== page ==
PARIS, France — “Last week Kitsuné was in Tokyo. Monday we’re in New York. Next weekend, we’re having parties in Paris and Copenhagen the same night. Tonight, we’re in Stockholm. Obviously you see me here in my office, so I’m not in Sweden, but my people are over there,” says Gildas Loaëc, the former Daft Punk manager who, in 2002, along with architect Masaya Kuroki, founded Kitsuné, the Paris-based music cum fashion label, which throws hundred parties and music nights per year.
Over the last 12 years, the hybrid music-fashion label has managed to build credibility in both spheres. On the music side of the business, managed by Loaëc, Kitsuné has attracted a roster of successful artists, including Platinium-winning Irish band Two Door Cinema Club, German eletronic duo Digitalism, British trio Is Tropica and British pop-rock band Citizens. In the past, the label has also released music from major artists such as Block Party, La Roux and Phoenix and was amongst the first to spotlight Hot Chip, Boys Noize and The Klaxons on their well-respected compilations.
On the fashion side, which Kuroki handles, Maison Kitsuné (as the clothing label is known), is currently available at more than 300 points of sale and counts influential retailers like Bergdorf Goodman, Colette, Barneys New York, Dover Street Market, Isetan and Lane Crawford among its stockists. The brand also operates three retail stores in Paris, two in Tokyo and one in New York — and by February 2015 will open a fourth store in Paris as well as a store in Hong Kong. A second New York store is also in the works.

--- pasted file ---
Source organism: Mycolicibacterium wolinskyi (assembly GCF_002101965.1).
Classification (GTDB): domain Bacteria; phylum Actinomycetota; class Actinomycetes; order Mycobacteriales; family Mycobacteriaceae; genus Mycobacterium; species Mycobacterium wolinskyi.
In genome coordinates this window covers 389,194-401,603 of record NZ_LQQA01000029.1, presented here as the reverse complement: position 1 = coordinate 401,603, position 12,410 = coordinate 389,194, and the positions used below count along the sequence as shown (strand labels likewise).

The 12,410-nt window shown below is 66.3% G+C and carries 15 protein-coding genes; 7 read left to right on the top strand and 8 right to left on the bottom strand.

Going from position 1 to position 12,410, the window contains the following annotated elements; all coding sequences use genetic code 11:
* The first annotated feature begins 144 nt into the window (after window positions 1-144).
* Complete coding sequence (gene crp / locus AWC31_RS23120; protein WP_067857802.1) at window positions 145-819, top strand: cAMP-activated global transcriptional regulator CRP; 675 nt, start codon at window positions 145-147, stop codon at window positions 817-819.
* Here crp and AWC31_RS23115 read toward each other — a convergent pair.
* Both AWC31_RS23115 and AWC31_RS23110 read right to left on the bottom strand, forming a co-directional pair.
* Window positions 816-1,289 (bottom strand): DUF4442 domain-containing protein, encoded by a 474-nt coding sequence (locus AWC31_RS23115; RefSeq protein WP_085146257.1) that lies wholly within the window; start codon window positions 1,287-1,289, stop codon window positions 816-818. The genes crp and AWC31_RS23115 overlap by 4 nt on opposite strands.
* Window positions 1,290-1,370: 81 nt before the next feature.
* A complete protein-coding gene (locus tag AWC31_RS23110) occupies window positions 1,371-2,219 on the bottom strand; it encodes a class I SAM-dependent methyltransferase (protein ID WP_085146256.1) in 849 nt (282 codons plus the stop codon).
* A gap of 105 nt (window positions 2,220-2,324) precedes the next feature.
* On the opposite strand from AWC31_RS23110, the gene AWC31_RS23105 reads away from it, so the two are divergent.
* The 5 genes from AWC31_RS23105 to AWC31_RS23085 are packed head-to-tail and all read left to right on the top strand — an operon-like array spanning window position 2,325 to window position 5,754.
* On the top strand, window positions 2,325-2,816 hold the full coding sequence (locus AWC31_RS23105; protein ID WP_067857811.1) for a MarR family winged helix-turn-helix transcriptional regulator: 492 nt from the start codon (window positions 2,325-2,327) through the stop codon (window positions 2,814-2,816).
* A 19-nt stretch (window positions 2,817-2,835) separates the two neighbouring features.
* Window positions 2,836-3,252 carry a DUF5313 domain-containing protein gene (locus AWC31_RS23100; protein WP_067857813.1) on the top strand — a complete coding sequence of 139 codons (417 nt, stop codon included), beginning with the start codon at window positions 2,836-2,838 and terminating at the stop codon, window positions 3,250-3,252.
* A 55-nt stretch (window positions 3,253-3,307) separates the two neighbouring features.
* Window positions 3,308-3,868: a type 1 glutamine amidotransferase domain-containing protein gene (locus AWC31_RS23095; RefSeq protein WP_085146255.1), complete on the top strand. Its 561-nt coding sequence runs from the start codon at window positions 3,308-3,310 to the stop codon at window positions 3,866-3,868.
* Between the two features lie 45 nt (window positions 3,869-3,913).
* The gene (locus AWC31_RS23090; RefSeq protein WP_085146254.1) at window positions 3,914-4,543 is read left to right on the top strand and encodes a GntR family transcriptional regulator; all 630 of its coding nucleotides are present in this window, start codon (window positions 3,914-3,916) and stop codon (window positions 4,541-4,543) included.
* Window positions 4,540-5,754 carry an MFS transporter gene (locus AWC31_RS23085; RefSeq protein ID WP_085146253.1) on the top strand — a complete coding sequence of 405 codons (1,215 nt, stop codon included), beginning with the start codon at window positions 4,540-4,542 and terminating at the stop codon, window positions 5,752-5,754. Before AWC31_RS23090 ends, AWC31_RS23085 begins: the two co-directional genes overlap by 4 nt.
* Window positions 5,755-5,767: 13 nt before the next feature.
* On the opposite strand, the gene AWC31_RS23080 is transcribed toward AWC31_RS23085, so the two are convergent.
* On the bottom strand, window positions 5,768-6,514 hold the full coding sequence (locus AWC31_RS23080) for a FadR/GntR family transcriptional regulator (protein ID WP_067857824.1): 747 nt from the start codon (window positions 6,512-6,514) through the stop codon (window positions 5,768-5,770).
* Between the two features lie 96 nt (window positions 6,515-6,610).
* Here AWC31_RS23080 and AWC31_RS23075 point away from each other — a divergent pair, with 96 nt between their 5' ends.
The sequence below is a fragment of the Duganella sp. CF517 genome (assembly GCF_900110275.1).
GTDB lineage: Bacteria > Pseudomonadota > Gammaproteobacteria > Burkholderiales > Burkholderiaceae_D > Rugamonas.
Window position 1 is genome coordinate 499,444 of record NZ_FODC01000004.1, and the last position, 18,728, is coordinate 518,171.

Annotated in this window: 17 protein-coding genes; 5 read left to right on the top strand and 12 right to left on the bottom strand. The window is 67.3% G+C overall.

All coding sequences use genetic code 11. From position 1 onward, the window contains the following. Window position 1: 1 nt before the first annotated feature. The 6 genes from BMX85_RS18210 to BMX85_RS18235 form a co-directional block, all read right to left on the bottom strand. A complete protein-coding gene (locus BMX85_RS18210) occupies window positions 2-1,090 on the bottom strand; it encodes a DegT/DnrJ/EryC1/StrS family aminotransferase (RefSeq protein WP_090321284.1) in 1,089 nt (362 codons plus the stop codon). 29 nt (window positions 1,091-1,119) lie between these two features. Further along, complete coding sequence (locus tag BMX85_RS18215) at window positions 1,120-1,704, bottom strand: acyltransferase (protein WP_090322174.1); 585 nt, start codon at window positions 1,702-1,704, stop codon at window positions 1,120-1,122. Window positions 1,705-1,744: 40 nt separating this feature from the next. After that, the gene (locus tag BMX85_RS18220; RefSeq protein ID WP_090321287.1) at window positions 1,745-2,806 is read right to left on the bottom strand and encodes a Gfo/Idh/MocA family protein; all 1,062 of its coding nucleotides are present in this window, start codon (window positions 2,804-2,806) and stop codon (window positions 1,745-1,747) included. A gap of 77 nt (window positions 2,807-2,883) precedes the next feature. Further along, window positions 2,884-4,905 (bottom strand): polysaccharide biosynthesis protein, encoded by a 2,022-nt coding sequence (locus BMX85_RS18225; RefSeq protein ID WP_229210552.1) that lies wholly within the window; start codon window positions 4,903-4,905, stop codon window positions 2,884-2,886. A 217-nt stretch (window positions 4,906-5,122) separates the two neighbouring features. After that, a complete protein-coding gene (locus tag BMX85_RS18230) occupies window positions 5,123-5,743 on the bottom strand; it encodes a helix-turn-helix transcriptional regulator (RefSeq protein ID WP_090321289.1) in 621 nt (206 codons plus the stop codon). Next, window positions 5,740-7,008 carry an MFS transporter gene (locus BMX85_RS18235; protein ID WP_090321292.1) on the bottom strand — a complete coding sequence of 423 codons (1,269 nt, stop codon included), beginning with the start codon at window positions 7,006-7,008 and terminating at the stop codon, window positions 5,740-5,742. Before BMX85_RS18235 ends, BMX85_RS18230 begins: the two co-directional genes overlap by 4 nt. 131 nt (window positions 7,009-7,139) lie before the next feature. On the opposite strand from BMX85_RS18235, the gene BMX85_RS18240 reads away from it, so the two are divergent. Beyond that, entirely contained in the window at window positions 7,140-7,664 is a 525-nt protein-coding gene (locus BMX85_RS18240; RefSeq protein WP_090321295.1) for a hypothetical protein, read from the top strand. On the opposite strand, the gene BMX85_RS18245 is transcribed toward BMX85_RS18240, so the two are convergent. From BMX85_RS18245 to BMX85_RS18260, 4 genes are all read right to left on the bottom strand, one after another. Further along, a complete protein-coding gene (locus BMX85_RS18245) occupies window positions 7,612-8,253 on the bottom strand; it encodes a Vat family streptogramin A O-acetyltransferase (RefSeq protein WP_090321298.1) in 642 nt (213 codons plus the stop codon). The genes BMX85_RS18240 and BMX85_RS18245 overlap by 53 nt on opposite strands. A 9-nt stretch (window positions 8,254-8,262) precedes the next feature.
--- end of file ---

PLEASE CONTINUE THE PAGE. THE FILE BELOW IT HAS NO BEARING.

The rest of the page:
The last five years have been critical for the growth of the label. In 2009 Kitsuné’s turnover across the company’s music and fashion businesses was about $2.5 million. This year, revenue is set to hit $15.9 million.
Gildas Loaëc and Masaya Kuroki first met in Paris when Loaëc was running a vinyl record store. The pair didn’t spend much time together then but seven years later, when Loaëc was manager and creative director of Daft Punk and needed a guide for a trip to Japan (Kuroki is a Japanese native), the two reconnected. On the trip, Loaëc and Kuroki bonded over a love for music and began talking about a clothing brand and concept store.
In 2002, Kitsuné was born. The company launched its first ready-to-wear collection for Spring/Summer 2005. Connecting music and fashion was not new (Hedi Slimane, for one, had linked Dior Homme to several emerging artists). But until Kitsuné arrived, no one went as far as to produce actual albums. With hindsight, it would be easy to assume that the decision to blend music and fashion was a well-considered strategy but the truth is, it was a risky and challenging move. “At the beginning there was skepticism among many people about whether the music label could be taken seriously because we also had a clothing brand. Same thing for fashion. So this association could have harmed us,” said Loaëc. “And the timing didn’t help! When we launched Kitsuné ten years ago, it was a period when we knew things were going to fall apart, especially in the music industry,” adds Kuroki.
“The idea was to do a music label and a clothing brand and do both very well,” continues Loaëc. “For the music department it involved having a dedicated team, signing artists, putting them in studios and releasing their albums and singles. For the clothes, it meant offering new collections according to the industry’s cycles and opening stores.”
The music and fashion sides of the business are interconnected, but separate. “I don’t necessarily think about the record label when I’m designing the clothes,” says Kuroki. “Kitsuné exists as a real standalone clothing brand but there is definitely a drive to be modern and to be pop that is inspired by the artists we sign. It’s always in my head, but it’s not omnipotent. If we sign hip-hop artists, I’m not going to do hip hop clothes.” Instead, the clothes are more influenced by the strong relationship the brand has with Japan. “I try to bring my Japanese touch, that is maybe seen through my admiration of American and French styles. Kitsuné is a bit like a French preppy style.”